Hanley Ramirez declined to talk about his tight left hamstring. Brian Wilson wouldn’t speak about the victory he earned against his former team. And Dodgers officials refused to explain why they raised the prices of some season-ticket packages by as much as $30 per game.
For all the unanswered questions that remained in the wake of a 3-2, 10-inning victory over the last-place San Francisco Giants on Thursday night, this much was still clear: The Dodgers will win the National League West.
“It’s inevitable that they’re going to do that,” Giants Manager Bruce Bochy said.
The Dodgers’ magic number to win their division is down to five.
But if the Dodgers play into October as expected, will Ramirez be in the lineup?
Feeling mild tightness in the same hamstring that landed him on the disabled list in May, Ramirez was taken out of the game in the seventh inning. The last time Ramirez injured that hamstring, he was sidelined for a month.
Manager Don Mattingly described the move as precautionary.
“I think he’s OK,” said Mattingly, who offered similar thoughts on Matt Kemp before each of the three times he was placed on the disabled list.
Ramirez appeared to run with a slight limp when reaching base on an infield hit in the first inning. Mattingly also saw something in his stride when he grounded out in the fifth.
“He gets tight during games and he always says he’s fine,” Mattingly said.
This time, Mattingly ignored Ramirez’s request to stay in the game, based on what he heard from one of the trainers.
“We couldn’t take the risk with him right there,” Mattingly said.
The Dodgers scored in the bottom half of that inning.
A.J. Ellis led off with a single, immediately after which he was replaced on the bases by Dee Gordon. The fleet-footed Gordon stole second base off Giants starter Matt Cain and reached third on a sacrifice bunt by Mark Ellis. Gordon scored on a double by Yasiel Puig to move the Dodgers in front, 2-1.
But Kenley Jansen failed to close out the game in the ninth inning, leading to Wilson taking the mound in the 10th against the only team for which he had pitched until this year. In his first game against his former team, Wilson was credited with the win after Adrian Gonzalez singled in Carl Crawford to set off the Dodgers’ latest walk-off celebration.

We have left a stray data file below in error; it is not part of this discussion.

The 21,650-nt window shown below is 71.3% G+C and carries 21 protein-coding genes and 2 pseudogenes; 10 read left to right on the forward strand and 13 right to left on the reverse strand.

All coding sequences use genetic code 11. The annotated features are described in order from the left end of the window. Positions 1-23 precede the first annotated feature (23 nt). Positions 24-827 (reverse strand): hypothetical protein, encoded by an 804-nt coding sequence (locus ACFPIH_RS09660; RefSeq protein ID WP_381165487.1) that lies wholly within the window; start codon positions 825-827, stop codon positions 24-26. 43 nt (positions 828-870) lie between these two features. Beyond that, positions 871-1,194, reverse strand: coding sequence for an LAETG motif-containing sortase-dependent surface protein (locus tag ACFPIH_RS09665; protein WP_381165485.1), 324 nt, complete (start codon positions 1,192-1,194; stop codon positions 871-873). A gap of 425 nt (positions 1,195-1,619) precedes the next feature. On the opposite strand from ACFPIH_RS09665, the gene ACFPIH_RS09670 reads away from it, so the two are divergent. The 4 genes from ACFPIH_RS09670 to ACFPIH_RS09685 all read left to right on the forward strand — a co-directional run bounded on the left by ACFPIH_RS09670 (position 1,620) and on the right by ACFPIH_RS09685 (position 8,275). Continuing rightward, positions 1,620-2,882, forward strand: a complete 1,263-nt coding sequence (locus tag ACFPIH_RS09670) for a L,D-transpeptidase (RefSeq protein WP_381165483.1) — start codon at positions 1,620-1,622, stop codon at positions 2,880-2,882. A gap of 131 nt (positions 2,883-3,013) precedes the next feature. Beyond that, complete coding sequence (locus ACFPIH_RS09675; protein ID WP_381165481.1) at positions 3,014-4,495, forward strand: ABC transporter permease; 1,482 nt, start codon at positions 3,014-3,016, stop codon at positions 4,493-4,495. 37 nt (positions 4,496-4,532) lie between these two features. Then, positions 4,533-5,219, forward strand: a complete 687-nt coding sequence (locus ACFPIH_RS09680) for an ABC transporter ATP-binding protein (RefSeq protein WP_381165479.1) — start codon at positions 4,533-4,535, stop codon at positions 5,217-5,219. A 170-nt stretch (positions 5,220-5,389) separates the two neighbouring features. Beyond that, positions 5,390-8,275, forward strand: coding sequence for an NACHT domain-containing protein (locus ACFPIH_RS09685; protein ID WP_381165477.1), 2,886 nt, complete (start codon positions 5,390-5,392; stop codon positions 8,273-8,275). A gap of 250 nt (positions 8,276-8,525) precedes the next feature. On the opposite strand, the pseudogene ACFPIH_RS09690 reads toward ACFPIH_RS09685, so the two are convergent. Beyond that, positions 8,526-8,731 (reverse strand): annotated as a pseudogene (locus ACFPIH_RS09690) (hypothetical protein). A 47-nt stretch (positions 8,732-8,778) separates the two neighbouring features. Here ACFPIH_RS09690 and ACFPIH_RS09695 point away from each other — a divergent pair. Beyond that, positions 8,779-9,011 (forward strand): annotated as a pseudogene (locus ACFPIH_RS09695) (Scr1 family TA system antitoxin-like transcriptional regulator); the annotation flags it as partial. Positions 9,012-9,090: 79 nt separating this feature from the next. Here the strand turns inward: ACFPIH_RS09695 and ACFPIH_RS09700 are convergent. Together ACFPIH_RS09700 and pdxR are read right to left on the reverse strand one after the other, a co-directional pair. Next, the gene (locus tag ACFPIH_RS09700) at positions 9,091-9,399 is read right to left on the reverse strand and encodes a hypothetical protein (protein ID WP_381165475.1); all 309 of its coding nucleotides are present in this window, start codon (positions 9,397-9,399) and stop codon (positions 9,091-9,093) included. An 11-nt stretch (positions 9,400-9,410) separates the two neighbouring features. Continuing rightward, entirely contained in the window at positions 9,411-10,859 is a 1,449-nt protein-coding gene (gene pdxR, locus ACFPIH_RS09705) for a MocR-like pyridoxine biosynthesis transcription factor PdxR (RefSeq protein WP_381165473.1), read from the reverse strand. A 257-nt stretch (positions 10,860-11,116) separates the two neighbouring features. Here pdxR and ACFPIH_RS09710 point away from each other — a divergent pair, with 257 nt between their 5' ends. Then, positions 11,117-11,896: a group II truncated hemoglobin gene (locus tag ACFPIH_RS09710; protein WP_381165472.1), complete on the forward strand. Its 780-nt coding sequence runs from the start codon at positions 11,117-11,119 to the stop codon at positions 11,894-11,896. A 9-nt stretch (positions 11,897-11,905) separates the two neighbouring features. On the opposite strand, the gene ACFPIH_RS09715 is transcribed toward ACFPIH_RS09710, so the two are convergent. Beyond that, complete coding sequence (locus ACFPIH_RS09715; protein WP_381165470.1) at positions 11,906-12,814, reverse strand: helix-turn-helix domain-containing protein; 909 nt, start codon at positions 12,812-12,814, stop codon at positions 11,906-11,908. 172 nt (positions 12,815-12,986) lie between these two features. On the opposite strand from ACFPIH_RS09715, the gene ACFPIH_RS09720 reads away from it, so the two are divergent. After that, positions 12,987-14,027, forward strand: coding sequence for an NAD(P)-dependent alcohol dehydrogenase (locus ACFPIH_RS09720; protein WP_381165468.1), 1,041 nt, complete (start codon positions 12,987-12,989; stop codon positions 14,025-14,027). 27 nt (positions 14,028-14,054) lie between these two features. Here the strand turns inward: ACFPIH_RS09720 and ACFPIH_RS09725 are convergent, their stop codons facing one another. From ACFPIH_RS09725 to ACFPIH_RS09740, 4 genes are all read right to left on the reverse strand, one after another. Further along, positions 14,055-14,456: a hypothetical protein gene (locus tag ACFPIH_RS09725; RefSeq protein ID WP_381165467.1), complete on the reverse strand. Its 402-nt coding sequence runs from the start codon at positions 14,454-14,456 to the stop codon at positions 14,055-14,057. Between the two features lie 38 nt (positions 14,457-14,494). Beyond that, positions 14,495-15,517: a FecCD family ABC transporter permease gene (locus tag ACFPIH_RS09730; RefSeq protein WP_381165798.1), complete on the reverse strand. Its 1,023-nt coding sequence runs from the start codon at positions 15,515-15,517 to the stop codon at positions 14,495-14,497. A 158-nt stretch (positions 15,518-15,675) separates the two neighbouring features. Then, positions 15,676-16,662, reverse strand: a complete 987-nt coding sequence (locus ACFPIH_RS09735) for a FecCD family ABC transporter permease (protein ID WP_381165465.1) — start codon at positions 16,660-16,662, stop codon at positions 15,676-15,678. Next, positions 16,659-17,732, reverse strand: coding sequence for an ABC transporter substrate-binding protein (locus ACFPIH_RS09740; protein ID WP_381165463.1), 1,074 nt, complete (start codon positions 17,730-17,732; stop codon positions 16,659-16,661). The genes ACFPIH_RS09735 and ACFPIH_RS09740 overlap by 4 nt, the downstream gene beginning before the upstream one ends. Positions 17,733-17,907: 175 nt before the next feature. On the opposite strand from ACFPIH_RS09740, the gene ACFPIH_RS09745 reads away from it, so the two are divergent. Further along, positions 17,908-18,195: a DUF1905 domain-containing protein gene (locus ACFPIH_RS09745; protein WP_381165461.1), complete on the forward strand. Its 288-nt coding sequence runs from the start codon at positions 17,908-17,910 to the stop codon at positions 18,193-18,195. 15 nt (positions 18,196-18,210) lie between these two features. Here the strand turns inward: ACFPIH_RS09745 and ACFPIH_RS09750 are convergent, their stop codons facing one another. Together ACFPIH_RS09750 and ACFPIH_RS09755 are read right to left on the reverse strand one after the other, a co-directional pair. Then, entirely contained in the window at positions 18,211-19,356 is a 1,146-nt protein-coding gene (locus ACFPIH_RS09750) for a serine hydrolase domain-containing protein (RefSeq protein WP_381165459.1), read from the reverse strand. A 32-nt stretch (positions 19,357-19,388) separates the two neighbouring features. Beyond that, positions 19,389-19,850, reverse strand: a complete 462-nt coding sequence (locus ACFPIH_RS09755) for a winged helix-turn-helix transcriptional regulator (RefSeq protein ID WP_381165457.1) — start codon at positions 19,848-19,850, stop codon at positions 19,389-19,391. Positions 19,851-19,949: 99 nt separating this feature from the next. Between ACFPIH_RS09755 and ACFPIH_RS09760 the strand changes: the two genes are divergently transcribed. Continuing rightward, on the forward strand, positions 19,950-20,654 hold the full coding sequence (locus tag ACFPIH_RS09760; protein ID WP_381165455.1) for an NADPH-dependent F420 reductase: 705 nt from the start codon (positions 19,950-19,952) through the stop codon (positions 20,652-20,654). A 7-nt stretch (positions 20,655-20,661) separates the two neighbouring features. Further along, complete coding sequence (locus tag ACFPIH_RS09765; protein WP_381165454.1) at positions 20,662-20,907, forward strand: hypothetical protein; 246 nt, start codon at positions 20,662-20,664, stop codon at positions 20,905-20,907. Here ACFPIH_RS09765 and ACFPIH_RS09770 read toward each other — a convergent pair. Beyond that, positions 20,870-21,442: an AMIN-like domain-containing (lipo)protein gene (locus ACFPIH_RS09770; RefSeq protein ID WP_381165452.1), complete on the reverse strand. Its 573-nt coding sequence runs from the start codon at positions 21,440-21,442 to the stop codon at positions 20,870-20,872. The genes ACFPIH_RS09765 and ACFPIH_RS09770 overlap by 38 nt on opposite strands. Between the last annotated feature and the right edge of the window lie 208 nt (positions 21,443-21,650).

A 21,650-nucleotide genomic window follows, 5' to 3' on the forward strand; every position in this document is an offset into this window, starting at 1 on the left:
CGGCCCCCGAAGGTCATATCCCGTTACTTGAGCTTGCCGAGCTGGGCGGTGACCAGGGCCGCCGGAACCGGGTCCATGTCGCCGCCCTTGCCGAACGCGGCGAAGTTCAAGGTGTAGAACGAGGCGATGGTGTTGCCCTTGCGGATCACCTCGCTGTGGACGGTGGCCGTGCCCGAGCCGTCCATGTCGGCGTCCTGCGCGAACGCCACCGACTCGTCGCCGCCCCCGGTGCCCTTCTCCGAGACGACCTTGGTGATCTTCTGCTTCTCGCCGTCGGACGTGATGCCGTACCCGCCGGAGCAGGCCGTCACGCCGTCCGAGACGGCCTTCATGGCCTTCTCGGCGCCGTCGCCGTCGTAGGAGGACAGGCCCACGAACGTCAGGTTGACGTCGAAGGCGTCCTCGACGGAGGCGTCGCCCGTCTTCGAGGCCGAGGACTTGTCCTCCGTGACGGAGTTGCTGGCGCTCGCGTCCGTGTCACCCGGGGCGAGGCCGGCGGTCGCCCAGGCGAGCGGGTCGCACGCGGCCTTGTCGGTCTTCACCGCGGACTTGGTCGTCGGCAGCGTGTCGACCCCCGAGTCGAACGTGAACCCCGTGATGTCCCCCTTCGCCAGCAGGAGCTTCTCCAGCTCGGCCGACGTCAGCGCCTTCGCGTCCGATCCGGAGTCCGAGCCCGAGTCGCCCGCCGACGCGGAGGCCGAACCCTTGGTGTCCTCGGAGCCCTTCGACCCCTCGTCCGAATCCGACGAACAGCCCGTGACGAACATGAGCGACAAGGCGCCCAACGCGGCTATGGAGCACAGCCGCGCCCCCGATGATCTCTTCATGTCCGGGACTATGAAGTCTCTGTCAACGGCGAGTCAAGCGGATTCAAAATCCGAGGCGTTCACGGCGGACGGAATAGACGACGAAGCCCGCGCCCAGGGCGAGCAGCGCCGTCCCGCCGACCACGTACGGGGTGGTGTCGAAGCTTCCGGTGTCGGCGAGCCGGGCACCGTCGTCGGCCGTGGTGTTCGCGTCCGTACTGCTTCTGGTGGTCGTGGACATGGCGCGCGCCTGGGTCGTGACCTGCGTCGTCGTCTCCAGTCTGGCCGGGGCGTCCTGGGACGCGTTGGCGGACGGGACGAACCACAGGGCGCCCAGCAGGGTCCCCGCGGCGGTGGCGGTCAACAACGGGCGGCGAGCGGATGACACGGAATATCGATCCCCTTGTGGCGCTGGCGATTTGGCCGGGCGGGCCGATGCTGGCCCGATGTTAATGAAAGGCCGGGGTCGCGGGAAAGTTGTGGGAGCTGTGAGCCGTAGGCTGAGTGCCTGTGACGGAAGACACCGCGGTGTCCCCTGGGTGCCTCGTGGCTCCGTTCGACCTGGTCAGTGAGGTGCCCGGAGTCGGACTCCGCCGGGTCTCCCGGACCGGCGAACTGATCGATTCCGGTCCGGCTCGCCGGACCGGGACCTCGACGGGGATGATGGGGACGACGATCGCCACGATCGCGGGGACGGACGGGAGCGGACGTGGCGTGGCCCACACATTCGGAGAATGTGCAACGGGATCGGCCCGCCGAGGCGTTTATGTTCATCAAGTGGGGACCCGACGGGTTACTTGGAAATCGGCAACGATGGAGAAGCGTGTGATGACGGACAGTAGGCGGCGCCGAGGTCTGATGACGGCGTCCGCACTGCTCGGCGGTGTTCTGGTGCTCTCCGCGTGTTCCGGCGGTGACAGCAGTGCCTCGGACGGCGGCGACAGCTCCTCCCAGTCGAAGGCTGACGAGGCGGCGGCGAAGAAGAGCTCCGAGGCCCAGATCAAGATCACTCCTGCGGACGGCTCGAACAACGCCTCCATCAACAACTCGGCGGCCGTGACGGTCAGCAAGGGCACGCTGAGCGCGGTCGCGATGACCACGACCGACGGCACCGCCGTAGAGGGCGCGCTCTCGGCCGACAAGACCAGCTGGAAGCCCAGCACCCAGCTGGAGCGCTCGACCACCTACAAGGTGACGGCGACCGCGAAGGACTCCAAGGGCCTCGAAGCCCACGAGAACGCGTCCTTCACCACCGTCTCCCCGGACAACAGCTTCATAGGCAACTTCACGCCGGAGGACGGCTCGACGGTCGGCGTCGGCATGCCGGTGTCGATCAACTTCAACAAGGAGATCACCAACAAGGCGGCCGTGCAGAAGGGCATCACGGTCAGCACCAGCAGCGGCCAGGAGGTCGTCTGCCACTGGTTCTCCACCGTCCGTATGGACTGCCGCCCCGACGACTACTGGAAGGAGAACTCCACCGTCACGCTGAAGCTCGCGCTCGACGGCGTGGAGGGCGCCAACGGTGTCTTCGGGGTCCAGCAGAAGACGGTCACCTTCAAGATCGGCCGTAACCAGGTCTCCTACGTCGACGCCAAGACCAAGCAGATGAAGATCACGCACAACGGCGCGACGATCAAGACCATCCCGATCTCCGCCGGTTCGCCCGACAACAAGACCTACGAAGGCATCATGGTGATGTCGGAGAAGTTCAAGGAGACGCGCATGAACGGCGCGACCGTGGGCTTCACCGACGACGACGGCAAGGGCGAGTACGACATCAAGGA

Ramirez and Wilson refused to stop and speak to reporters on their way out of the clubhouse.
Wilson also didn’t make time for Bay Area reporters before the game, prompting Bochy to jokingly say: “That’s rude. The pen is mightier than the sword. Start ripping.”
Before any of this, the Dodgers issued a news release announcing that season tickets for next season were on sale.
The team wouldn’t make any of their officials available to explain the new pricing structure, but the message was clear: the Dodgers fielded the most expensive team in baseball history and now it was time for the fans to pay.
President Stan Kasten said in the news release: “Most Dodger tickets have not increased in price in the last two seasons as we looked to first prove to our fans that this ownership group was committed to putting the best possible team on the field, providing a first-class fan experience at the stadium and performing meaningful outreach in the community. We’ve made great strides in demonstrating that, and with these necessary adjustments and the support of our fans, we will continue to put all of our efforts into upgrading the team and the stadium and producing a championship-caliber organization.”
The most significant changes were in the premium field box seats, which cost $80 per game this year for season-ticket holders. Those same seats will cost $110 or $100 next year, depending on their location.
Premium parking will also cost a lot more: $400, up from $300 this year. General admission parking will remain the same.
The ticket prices for more than 45,000 seats will increase by $3 or less per game, according to the team, which neglected to mention how that could add up.
For example, tickets in the upper half of the top deck will increase from $5 per game to $7. Over 81 games, that will change the price from $405 to $567.
Demand for tickets certainly appears to be on the rise. The Dodgers sold a record number of season tickets this season and played in front of a capacity crowd for the 24th time Thursday, as fans swarmed to the park to receive their promotional Magic Johnson bobblehead dolls.
The Dodgers’ attendance is up 10% from last year and the team is on track to draw more fans to its home games than any team since the New York Yankees drew 3.77 million fans in 2010, according to Major League Baseball.
Twitter: @dylanohernandezCopyright © 2014, Los Angeles Times